In Flerlage’s (Before Bethlehem, 2012) short novel, a woman cleaning up a cellar finds a keepsake that conjures painful memories of love and loss.
When Lucy gets the “coveted chore” of sweeping her grandfather Landon Myers’ cellar, she expects to find nothing more than dust and mouse droppings there. She does find a couple of dead mice, and even a snakeskin, but the real discovery is an old baseball. She can tell right away that it means something to her grandfather: “As he took it, his heart raced; sweat formed above his thin white eyebrows.” After he collects himself, he tells Lucy the story of the ball, and of his life before he married her grandmother. In 1975, Landon was a celebrated pediatric oncologist, recently divorced, and the father of a young son, Alex. As per the custody agreement, Landon saw his child on weekends, which they spent going to Cincinnati Reds games—Alex was a huge fan—and at one game, he caught a foul ball, barehanded. Lucy later asks her grandfather why he’d kept his first marriage, and Alex, a secret: “I had to compartmentalize my life into two existences in order to help me to heal,” he says. Back in 1975, Alex was ill; he was experiencing headaches and issues with his vision. An angiogram confirmed what Landon feared: a brain tumor. The irony of a doctor who saves children’s lives but can’t save his own son’s isn’t lost on Flerlage; in fact, he even titles a chapter “Tragic Irony,” and later, he has Landon’s ex-wife, Marilyn, say that the loss of Alex will hurt Landon the most “because he, of all people, can’t save our son.” Suffice it to say that the book lacks subtlety, and it has the sentimental tone and flavor of a film on the Hallmark Channel. That said, it also tells an unusually affecting story. Overall, this is an earnest, unpretentious book that, despite overly deliberate grabs for the heartstrings, still manages to pluck them, all the same.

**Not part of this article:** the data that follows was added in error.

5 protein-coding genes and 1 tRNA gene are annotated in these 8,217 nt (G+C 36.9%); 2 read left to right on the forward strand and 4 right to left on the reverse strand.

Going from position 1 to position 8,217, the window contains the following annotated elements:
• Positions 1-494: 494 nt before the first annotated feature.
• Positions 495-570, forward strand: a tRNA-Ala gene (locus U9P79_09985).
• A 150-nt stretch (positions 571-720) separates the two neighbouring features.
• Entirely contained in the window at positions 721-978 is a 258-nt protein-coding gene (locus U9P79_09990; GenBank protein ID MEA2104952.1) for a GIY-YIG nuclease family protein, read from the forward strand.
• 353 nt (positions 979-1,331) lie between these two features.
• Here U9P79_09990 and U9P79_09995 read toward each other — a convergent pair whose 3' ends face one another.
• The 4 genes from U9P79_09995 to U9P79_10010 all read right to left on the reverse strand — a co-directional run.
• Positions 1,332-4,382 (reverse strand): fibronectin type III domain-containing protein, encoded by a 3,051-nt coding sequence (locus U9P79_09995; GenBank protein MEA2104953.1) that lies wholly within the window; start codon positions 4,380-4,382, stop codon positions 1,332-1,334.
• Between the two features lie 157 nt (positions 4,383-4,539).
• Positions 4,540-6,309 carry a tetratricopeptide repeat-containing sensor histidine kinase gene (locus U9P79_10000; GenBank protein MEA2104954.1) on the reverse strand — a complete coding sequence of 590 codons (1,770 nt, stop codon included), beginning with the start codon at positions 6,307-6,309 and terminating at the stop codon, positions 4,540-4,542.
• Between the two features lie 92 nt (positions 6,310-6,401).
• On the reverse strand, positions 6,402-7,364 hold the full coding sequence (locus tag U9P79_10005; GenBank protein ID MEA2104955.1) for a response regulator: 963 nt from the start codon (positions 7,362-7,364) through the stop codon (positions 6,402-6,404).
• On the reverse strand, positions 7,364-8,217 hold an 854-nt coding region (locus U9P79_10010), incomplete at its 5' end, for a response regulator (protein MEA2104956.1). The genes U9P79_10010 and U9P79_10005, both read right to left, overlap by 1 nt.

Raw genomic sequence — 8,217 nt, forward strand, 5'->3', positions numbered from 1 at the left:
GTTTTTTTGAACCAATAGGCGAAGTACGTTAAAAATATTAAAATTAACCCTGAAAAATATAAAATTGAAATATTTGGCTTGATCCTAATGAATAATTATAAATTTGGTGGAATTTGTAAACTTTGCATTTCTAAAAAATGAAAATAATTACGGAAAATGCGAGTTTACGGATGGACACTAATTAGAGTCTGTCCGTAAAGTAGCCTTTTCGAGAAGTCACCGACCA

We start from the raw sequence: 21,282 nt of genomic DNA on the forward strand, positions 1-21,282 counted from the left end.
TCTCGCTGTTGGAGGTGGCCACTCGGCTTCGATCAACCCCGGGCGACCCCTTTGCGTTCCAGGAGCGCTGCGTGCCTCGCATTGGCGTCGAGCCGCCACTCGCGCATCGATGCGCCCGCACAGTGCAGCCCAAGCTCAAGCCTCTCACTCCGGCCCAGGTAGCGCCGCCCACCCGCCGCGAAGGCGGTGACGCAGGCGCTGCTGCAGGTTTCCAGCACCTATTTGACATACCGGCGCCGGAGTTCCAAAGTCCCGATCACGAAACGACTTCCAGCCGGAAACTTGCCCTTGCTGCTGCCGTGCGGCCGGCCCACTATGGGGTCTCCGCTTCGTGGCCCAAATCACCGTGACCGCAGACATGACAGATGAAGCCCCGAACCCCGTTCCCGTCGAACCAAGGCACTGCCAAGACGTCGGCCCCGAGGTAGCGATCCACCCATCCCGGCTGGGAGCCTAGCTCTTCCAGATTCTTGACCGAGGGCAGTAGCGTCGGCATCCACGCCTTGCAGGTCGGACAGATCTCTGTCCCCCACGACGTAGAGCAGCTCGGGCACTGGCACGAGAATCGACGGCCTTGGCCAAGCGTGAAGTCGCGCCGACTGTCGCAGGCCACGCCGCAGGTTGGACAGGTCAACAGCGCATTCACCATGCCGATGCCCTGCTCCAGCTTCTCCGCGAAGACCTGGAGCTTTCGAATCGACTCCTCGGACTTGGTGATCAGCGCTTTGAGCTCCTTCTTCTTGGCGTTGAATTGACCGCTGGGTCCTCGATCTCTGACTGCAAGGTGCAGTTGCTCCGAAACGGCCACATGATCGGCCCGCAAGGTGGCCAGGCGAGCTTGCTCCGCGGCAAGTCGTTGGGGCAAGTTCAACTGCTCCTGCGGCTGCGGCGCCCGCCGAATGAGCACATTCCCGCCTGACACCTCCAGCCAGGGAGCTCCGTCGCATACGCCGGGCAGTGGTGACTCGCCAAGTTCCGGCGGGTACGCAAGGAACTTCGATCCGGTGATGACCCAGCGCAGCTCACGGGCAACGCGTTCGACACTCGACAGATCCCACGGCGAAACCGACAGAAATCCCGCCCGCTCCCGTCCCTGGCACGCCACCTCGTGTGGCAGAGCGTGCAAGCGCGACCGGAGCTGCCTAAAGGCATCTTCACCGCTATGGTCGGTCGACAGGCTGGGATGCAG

A familiar tale, but one that has a melodramatic sincerity.